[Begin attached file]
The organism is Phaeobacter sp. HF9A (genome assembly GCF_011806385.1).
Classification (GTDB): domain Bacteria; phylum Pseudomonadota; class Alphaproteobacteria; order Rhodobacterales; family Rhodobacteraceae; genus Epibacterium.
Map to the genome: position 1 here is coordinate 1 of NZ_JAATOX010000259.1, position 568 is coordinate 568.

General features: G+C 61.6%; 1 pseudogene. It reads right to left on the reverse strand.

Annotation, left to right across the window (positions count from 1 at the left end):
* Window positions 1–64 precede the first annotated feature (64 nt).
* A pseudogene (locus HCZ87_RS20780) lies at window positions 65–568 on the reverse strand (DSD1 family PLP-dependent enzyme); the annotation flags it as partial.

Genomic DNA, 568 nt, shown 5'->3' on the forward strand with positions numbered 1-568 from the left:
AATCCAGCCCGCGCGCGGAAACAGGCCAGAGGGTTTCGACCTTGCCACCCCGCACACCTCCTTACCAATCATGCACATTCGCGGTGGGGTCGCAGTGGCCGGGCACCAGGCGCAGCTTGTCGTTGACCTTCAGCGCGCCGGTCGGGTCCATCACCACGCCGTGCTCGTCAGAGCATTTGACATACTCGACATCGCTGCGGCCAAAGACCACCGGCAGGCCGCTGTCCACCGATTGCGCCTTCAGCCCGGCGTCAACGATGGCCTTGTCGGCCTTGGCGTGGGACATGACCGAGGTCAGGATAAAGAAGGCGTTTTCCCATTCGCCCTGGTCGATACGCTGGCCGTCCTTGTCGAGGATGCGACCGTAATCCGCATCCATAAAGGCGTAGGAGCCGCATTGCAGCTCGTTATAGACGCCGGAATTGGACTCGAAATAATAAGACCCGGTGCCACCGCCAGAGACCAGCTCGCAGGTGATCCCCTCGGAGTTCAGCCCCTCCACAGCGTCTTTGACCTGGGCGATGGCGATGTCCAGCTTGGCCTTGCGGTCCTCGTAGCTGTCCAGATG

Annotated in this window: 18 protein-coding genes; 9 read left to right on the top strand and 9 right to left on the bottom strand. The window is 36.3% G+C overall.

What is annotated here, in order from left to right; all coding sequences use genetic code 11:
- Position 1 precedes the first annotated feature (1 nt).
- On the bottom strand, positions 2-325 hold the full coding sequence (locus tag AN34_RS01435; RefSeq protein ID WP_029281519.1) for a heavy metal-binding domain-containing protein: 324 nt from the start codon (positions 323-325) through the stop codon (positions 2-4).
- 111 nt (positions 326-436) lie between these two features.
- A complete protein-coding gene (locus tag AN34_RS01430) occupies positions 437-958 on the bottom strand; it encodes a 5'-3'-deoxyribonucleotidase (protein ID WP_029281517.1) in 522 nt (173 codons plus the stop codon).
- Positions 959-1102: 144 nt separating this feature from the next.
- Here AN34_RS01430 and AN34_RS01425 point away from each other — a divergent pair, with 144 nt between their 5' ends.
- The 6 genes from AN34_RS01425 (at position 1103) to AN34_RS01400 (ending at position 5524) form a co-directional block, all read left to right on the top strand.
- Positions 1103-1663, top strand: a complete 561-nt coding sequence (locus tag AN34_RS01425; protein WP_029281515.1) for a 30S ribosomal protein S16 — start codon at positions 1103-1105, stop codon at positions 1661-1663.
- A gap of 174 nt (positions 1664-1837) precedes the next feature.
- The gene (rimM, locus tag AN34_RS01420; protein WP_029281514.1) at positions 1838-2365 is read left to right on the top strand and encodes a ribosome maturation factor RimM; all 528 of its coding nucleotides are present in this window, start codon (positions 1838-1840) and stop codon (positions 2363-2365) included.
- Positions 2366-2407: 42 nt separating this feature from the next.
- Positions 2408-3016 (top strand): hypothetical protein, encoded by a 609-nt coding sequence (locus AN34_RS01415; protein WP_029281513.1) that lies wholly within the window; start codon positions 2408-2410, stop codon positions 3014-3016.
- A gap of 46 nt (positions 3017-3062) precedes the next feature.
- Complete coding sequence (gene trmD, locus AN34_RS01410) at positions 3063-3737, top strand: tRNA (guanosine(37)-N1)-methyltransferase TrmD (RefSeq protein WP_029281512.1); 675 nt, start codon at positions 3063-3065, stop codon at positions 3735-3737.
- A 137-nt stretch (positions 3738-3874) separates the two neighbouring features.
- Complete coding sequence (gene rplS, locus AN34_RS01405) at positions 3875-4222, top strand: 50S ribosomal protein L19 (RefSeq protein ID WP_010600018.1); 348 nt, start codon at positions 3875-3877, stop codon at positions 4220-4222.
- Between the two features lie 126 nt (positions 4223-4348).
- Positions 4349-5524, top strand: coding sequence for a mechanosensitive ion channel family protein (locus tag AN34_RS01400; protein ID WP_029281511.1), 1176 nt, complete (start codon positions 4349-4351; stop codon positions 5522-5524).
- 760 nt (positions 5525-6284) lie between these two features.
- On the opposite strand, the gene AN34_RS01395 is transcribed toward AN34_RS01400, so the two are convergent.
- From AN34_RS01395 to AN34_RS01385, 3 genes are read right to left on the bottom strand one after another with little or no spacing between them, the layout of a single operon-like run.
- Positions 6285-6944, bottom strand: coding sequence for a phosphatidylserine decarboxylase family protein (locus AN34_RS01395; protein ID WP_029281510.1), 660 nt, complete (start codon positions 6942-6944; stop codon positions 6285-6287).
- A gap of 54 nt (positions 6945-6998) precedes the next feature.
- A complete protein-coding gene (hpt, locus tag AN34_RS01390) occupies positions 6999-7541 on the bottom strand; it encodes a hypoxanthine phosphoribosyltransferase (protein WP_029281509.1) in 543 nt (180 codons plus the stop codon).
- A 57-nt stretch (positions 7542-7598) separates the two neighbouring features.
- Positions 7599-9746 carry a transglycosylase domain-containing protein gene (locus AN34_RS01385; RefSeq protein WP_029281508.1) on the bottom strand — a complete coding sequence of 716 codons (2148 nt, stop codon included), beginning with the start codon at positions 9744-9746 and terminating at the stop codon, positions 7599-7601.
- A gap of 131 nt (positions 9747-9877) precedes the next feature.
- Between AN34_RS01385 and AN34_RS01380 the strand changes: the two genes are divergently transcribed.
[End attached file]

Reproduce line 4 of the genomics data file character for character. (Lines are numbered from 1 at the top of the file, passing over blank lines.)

General features: G+C 61.6%; 1 pseudogene. It reads right to left on the reverse strand.